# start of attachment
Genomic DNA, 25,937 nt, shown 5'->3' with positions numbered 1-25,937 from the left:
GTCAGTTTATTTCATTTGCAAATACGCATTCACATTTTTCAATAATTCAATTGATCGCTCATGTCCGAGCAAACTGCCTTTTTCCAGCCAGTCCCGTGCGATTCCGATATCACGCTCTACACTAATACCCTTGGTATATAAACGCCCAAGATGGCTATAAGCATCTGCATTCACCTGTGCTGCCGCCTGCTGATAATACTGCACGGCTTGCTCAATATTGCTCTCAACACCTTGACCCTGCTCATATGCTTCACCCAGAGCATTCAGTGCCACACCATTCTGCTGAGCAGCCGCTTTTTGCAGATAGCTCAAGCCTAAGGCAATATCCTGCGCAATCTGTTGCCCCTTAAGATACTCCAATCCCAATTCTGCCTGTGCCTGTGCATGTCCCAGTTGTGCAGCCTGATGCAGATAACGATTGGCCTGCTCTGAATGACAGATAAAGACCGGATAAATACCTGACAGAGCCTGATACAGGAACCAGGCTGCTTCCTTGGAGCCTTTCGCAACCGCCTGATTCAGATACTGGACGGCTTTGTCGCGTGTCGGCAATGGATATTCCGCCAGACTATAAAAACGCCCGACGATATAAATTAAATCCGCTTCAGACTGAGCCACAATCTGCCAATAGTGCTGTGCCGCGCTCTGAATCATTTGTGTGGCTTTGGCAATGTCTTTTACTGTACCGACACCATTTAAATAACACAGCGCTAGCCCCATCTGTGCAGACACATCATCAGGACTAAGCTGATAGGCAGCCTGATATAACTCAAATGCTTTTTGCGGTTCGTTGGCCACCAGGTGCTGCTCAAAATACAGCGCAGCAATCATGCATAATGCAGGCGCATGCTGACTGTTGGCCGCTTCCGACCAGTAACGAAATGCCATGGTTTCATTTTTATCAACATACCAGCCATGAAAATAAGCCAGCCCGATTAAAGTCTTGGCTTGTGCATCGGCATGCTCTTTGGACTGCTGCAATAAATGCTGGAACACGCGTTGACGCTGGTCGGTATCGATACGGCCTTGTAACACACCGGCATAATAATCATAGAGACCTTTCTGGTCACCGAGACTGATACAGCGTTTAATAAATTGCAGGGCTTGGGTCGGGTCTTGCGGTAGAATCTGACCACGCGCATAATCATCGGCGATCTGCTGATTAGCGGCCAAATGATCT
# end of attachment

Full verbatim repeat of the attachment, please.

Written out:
Genomic DNA, 25,937 nt, shown 5'->3' with positions numbered 1-25,937 from the left:
GTCAGTTTATTTCATTTGCAAATACGCATTCACATTTTTCAATAATTCAATTGATCGCTCATGTCCGAGCAAACTGCCTTTTTCCAGCCAGTCCCGTGCGATTCCGATATCACGCTCTACACTAATACCCTTGGTATATAAACGCCCAAGATGGCTATAAGCATCTGCATTCACCTGTGCTGCCGCCTGCTGATAATACTGCACGGCTTGCTCAATATTGCTCTCAACACCTTGACCCTGCTCATATGCTTCACCCAGAGCATTCAGTGCCACACCATTCTGCTGAGCAGCCGCTTTTTGCAGATAGCTCAAGCCTAAGGCAATATCCTGCGCAATCTGTTGCCCCTTAAGATACTCCAATCCCAATTCTGCCTGTGCCTGTGCATGTCCCAGTTGTGCAGCCTGATGCAGATAACGATTGGCCTGCTCTGAATGACAGATAAAGACCGGATAAATACCTGACAGAGCCTGATACAGGAACCAGGCTGCTTCCTTGGAGCCTTTCGCAACCGCCTGATTCAGATACTGGACGGCTTTGTCGCGTGTCGGCAATGGATATTCCGCCAGACTATAAAAACGCCCGACGATATAAATTAAATCCGCTTCAGACTGAGCCACAATCTGCCAATAGTGCTGTGCCGCGCTCTGAATCATTTGTGTGGCTTTGGCAATGTCTTTTACTGTACCGACACCATTTAAATAACACAGCGCTAGCCCCATCTGTGCAGACACATCATCAGGACTAAGCTGATAGGCAGCCTGATATAACTCAAATGCTTTTTGCGGTTCGTTGGCCACCAGGTGCTGCTCAAAATACAGCGCAGCAATCATGCATAATGCAGGCGCATGCTGACTGTTGGCCGCTTCCGACCAGTAACGAAATGCCATGGTTTCATTTTTATCAACATACCAGCCATGAAAATAAGCCAGCCCGATTAAAGTCTTGGCTTGTGCATCGGCATGCTCTTTGGACTGCTGCAATAAATGCTGGAACACGCGTTGACGCTGGTCGGTATCGATACGGCCTTGTAACACACCGGCATAATAATCATAGAGACCTTTCTGGTCACCGAGACTGATACAGCGTTTAATAAATTGCAGGGCTTGGGTCGGGTCTTGCGGTAGAATCTGACCACGCGCATAATCATCGGCGATCTGCTGATTAGCGGCCAAATGATCT